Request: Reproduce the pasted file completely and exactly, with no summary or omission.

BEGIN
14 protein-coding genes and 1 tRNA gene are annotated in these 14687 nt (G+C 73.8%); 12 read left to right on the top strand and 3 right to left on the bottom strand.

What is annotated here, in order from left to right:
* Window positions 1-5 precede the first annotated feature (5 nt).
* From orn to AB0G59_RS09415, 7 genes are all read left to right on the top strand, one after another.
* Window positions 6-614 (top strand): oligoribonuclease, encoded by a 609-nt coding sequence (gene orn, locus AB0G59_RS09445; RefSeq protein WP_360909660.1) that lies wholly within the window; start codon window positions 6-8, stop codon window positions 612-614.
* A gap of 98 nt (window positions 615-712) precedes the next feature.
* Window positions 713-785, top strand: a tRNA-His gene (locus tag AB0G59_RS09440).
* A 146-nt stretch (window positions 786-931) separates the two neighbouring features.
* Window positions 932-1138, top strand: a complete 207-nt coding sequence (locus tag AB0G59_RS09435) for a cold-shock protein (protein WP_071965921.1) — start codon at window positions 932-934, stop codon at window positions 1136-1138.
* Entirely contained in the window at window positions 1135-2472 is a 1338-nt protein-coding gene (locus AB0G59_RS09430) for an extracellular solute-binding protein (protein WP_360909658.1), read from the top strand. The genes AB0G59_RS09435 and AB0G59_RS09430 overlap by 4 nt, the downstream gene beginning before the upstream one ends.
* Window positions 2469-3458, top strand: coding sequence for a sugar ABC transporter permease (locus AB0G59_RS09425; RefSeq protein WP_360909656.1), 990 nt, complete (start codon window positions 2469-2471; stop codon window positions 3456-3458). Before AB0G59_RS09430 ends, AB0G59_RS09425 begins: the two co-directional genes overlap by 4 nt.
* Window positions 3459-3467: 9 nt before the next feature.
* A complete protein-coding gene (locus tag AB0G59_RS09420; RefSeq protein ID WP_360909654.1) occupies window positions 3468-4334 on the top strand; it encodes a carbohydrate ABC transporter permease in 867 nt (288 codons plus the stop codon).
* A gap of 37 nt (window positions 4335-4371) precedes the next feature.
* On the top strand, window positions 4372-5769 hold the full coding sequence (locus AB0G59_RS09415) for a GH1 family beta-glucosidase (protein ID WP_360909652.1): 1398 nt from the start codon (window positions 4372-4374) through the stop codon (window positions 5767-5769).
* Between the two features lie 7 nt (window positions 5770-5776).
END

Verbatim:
14 protein-coding genes and 1 tRNA gene are annotated in these 14687 nt (G+C 73.8%); 12 read left to right on the top strand and 3 right to left on the bottom strand.

What is annotated here, in order from left to right:
* Window positions 1-5 precede the first annotated feature (5 nt).
* From orn to AB0G59_RS09415, 7 genes are all read left to right on the top strand, one after another.
* Window positions 6-614 (top strand): oligoribonuclease, encoded by a 609-nt coding sequence (gene orn, locus AB0G59_RS09445; RefSeq protein WP_360909660.1) that lies wholly within the window; start codon window positions 6-8, stop codon window positions 612-614.
* A gap of 98 nt (window positions 615-712) precedes the next feature.
* Window positions 713-785, top strand: a tRNA-His gene (locus tag AB0G59_RS09440).
* A 146-nt stretch (window positions 786-931) separates the two neighbouring features.
* Window positions 932-1138, top strand: a complete 207-nt coding sequence (locus tag AB0G59_RS09435) for a cold-shock protein (protein WP_071965921.1) — start codon at window positions 932-934, stop codon at window positions 1136-1138.
* Entirely contained in the window at window positions 1135-2472 is a 1338-nt protein-coding gene (locus AB0G59_RS09430) for an extracellular solute-binding protein (protein WP_360909658.1), read from the top strand. The genes AB0G59_RS09435 and AB0G59_RS09430 overlap by 4 nt, the downstream gene beginning before the upstream one ends.
* Window positions 2469-3458, top strand: coding sequence for a sugar ABC transporter permease (locus AB0G59_RS09425; RefSeq protein WP_360909656.1), 990 nt, complete (start codon window positions 2469-2471; stop codon window positions 3456-3458). Before AB0G59_RS09430 ends, AB0G59_RS09425 begins: the two co-directional genes overlap by 4 nt.
* Window positions 3459-3467: 9 nt before the next feature.
* A complete protein-coding gene (locus tag AB0G59_RS09420; RefSeq protein ID WP_360909654.1) occupies window positions 3468-4334 on the top strand; it encodes a carbohydrate ABC transporter permease in 867 nt (288 codons plus the stop codon).
* A gap of 37 nt (window positions 4335-4371) precedes the next feature.
* On the top strand, window positions 4372-5769 hold the full coding sequence (locus AB0G59_RS09415) for a GH1 family beta-glucosidase (protein ID WP_360909652.1): 1398 nt from the start codon (window positions 4372-4374) through the stop codon (window positions 5767-5769).
* Between the two features lie 7 nt (window positions 5770-5776).